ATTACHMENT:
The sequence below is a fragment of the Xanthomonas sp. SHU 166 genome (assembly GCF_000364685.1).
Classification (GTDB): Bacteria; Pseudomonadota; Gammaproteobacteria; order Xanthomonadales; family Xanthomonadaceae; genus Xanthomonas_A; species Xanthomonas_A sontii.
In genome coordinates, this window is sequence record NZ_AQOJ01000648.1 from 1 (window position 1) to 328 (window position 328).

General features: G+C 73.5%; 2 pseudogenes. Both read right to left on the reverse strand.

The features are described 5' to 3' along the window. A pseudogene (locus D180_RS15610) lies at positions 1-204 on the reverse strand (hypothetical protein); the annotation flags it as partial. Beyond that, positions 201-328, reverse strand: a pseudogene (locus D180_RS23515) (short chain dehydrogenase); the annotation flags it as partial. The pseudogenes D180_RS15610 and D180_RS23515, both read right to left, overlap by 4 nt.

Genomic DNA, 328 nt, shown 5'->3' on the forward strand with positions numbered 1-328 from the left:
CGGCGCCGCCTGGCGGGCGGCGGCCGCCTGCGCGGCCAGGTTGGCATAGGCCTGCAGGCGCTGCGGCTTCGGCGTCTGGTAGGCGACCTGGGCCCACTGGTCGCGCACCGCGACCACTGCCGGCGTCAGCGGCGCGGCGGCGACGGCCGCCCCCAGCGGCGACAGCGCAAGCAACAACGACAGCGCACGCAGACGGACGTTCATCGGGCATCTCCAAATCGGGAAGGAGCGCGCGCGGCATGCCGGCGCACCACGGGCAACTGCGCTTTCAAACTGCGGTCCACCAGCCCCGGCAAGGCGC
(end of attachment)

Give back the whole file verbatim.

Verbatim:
The sequence below is a fragment of the Xanthomonas sp. SHU 166 genome (assembly GCF_000364685.1).
Classification (GTDB): Bacteria; Pseudomonadota; Gammaproteobacteria; order Xanthomonadales; family Xanthomonadaceae; genus Xanthomonas_A; species Xanthomonas_A sontii.
In genome coordinates, this window is sequence record NZ_AQOJ01000648.1 from 1 (window position 1) to 328 (window position 328).

General features: G+C 73.5%; 2 pseudogenes. Both read right to left on the reverse strand.

The features are described 5' to 3' along the window. A pseudogene (locus D180_RS15610) lies at positions 1-204 on the reverse strand (hypothetical protein); the annotation flags it as partial. Beyond that, positions 201-328, reverse strand: a pseudogene (locus D180_RS23515) (short chain dehydrogenase); the annotation flags it as partial. The pseudogenes D180_RS15610 and D180_RS23515, both read right to left, overlap by 4 nt.

Genomic DNA, 328 nt, shown 5'->3' on the forward strand with positions numbered 1-328 from the left:
CGGCGCCGCCTGGCGGGCGGCGGCCGCCTGCGCGGCCAGGTTGGCATAGGCCTGCAGGCGCTGCGGCTTCGGCGTCTGGTAGGCGACCTGGGCCCACTGGTCGCGCACCGCGACCACTGCCGGCGTCAGCGGCGCGGCGGCGACGGCCGCCCCCAGCGGCGACAGCGCAAGCAACAACGACAGCGCACGCAGACGGACGTTCATCGGGCATCTCCAAATCGGGAAGGAGCGCGCGCGGCATGCCGGCGCACCACGGGCAACTGCGCTTTCAAACTGCGGTCCACCAGCCCCGGCAAGGCGC